Cooking doesn’t have to be hard work. No one knows how long you’ve spent in the kitchen. All they are thinking is if they really liked the food or not.
On holiday in the South of France we tried the traditional Niçoise socca for the first time and couldn’t believe how delicious it was. It’s crispy and pancakey like a pizza and it really lends itself to all the flavours of a pizza or a sandwich, because like bread it’s a blank canvas. It’s also gluten free and made with chick pea flour so it’s high is protein. If you make small ones they could be fantastic as gluten free canapé bases… just sayin’. They are really easy to make, too… and my new store cupboard staple.
This recipe is Turkish in origin and from a cookbook by Ghillie Basan. It’s the perfect winter stew as it has lots of spicy flavours and the red wine turns the squid a lovely dark aubergine colour. I have replaced the sugar with maple syrup so it’s a bit healthier. You can cook it in advance and reheat it later, if you want to do hassle free entertaining. I serve mine with roasted sourdough bread or basmati rice and a salad and pretend I’m on holiday.
These are my version of the traditional biscuits called “Brutti-ma-Buoni” in Italian… they are light, chewy, crispy and melt in the mouth and a bit macaron like and the chocolate and nuts magically end up in the centre. They are also gluten and dairy free. Pistachio and chocolate are a fantastic combination and they are perfect with a coffee at the end of a meal and they are super easy to make. I think they make fantastic home made gifts wrapped in cellophane with a ribbon. Perfect at Christmas or anytime.
This recipe, from The Complete Book of Turkish Cooking is super healthy and tastes delicious and refreshing. I have made a dairy free alternative too. Its perfect with flatbreads falafel and humus or as a side to roast fish or meat and I sometimes eat it with avocados or boiled eggs on roasted sourdough.
This delicious traditional Italian cake was the precursor to the carrot cake we know now and love but this is kind of marzipany without the bitterness. Don’t be fooled by its simplicity as it’s fantastic with coffee, for breakfast or with a glass of vin santo after dinner. Like a lot of Italian recipes it’s dairy free and it also has no oil or butter. It is mostly carrots, egg and almond.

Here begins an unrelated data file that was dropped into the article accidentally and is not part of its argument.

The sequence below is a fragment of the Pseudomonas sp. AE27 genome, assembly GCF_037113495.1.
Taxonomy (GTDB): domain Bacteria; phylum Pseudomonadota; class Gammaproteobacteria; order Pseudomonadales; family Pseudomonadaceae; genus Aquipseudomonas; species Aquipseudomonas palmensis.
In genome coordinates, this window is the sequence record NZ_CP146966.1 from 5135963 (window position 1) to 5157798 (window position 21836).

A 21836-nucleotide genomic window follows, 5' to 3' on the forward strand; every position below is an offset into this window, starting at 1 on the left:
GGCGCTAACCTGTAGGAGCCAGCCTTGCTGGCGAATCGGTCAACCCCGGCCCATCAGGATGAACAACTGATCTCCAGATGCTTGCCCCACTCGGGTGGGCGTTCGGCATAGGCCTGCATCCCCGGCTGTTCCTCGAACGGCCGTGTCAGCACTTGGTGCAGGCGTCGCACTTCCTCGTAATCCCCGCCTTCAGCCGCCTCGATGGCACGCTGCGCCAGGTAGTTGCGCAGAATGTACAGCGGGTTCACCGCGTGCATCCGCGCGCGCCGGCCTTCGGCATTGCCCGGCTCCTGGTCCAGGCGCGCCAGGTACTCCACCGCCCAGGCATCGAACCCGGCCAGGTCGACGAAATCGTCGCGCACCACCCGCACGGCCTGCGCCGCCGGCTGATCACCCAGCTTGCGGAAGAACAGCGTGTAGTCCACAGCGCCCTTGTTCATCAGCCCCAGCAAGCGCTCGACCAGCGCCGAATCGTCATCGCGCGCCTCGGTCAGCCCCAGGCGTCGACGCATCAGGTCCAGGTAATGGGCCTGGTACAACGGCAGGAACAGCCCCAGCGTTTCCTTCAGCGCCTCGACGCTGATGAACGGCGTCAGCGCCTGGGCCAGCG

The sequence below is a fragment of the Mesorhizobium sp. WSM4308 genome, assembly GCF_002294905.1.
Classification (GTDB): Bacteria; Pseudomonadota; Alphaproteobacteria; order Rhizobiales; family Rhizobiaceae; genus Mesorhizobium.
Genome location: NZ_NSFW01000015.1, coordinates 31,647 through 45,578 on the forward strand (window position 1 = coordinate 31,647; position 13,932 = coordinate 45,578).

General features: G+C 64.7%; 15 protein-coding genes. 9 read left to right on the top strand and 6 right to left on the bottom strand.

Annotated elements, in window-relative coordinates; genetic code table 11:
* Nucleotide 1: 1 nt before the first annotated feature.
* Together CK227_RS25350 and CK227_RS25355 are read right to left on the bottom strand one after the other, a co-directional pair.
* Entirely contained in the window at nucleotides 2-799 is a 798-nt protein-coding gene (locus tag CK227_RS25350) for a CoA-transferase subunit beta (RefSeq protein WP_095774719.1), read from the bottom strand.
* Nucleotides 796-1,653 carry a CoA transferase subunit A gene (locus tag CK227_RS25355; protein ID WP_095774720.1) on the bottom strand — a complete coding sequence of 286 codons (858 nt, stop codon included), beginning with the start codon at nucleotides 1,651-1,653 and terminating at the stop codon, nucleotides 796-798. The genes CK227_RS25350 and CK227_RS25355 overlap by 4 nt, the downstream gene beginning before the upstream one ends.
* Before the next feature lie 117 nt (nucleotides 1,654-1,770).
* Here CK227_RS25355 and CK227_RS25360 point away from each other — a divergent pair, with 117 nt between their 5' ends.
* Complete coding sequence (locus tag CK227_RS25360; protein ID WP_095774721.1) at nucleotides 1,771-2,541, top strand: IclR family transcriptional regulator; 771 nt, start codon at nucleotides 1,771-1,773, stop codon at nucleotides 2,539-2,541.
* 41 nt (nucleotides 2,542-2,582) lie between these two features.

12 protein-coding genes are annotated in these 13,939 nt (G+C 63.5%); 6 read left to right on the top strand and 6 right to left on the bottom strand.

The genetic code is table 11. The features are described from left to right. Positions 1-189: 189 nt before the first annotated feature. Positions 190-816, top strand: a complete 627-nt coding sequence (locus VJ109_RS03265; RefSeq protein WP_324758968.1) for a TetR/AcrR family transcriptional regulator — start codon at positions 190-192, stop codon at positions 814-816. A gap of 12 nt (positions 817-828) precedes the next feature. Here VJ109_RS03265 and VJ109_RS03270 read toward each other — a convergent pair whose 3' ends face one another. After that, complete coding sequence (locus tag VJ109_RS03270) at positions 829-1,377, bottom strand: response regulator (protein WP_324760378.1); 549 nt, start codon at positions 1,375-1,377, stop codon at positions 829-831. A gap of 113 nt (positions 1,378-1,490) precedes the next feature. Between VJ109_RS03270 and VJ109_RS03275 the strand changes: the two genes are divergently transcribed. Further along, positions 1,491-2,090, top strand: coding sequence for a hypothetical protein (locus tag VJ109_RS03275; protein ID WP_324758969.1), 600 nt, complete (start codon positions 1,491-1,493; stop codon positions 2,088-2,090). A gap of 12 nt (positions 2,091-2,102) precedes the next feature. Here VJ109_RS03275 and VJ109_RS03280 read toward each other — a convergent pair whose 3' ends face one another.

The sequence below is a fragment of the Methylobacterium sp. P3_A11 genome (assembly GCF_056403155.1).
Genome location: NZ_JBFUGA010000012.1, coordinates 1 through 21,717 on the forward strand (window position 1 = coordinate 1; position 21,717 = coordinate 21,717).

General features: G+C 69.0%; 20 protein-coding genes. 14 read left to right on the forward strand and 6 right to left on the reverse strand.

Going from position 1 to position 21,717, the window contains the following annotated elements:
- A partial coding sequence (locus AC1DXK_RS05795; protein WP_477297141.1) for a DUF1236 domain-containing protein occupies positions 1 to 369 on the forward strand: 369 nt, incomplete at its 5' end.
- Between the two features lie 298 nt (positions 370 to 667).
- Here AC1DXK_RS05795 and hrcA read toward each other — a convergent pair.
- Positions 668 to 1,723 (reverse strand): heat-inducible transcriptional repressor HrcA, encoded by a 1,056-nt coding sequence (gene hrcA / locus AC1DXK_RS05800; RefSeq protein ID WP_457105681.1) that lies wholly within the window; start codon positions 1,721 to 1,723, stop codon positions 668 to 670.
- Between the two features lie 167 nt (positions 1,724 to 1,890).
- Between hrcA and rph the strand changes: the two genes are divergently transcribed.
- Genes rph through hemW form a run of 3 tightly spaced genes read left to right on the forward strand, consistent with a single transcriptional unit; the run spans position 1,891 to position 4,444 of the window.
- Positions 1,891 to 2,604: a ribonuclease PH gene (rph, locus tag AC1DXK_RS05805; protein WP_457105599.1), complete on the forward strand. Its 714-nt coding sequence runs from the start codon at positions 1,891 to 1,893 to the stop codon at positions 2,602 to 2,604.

I adore sweet and savoury flavours together and this recipe from The Complete Book of Turkish Cooking nails this perfectly. I have tweaked it a bit because the first time I cooked them the cooking apples burst and so I had to start again even though they tasted amazing, so I went with Braeburn apples instead. I have also added more pine nuts and currants as I thought the recipe needed it and replaced the sugar with maple syrup as it’s low GI and used basmati rice. They are perfect as a side to a roast instead of stuffing or cold with a salad.
These traditional biscuits are famous for not being the best looking biscuit in the world but probably one of the most delicious. Called “brutti-ma-buoni” in Italian, they are a delicious combination of a cross between a meringue and a Ferrero Rocher and they are crispy and melt in the mouth and a bit macaron like… they are also gluten and dairy free. Hazelnuts and chocolate are a fantastic combination of flavours and textures and I added a little vanilla to mine. They are perfect with a coffee at the end of a meal and they are super easy to make. I think they make fantastic home made gifts wrapped in cellophane with a ribbon. Perfect at Christmas.
This really delicious stuffed pumpkin tastes and looks amazing, it makes a fantastic center piece on the table for Christmas or Halloween. It’s packed with nuts and fruit, is perfumed with saffron and based on a traditional Turkish recipe from a cookbook by Ghillie Basan but I’ve made it a bit easier. It’s great with roast potatoes and all the trimmings of a traditional roast dinner instead of turkey or even with turkey or you can stay trad and serve it with other middle eastern dishes and salads, it’s also perfect with labneh with garlic in it.
This delicious traditional Italian cake is very dense chewy and packed with dried fruits, nuts and spices, and can I just say, there are lot of ingredients but it’s really easy to make. This recipe is softer than the ones you buy which I prefer. It’s origins dates back to the Italian crusaders who discovered it in Turkey. It kept them nourished during their sieges. Italians often cut it into pieces and wrap the morsels in parchment paper with ribbon and give the little parcels as gifts.
I love the combination of coconut and chocolate because I love Bounty bars and this cake is really easy to make and really chocolatey for a real dairy-free egg-free chocolate fix. You can’t taste the beetroot, but it’s the beetroot that makes it fudgey. This cake has been tested on non vegans and they loved it and thought it was one of the best cakes they had ever tasted. Perfect as a birthday cake.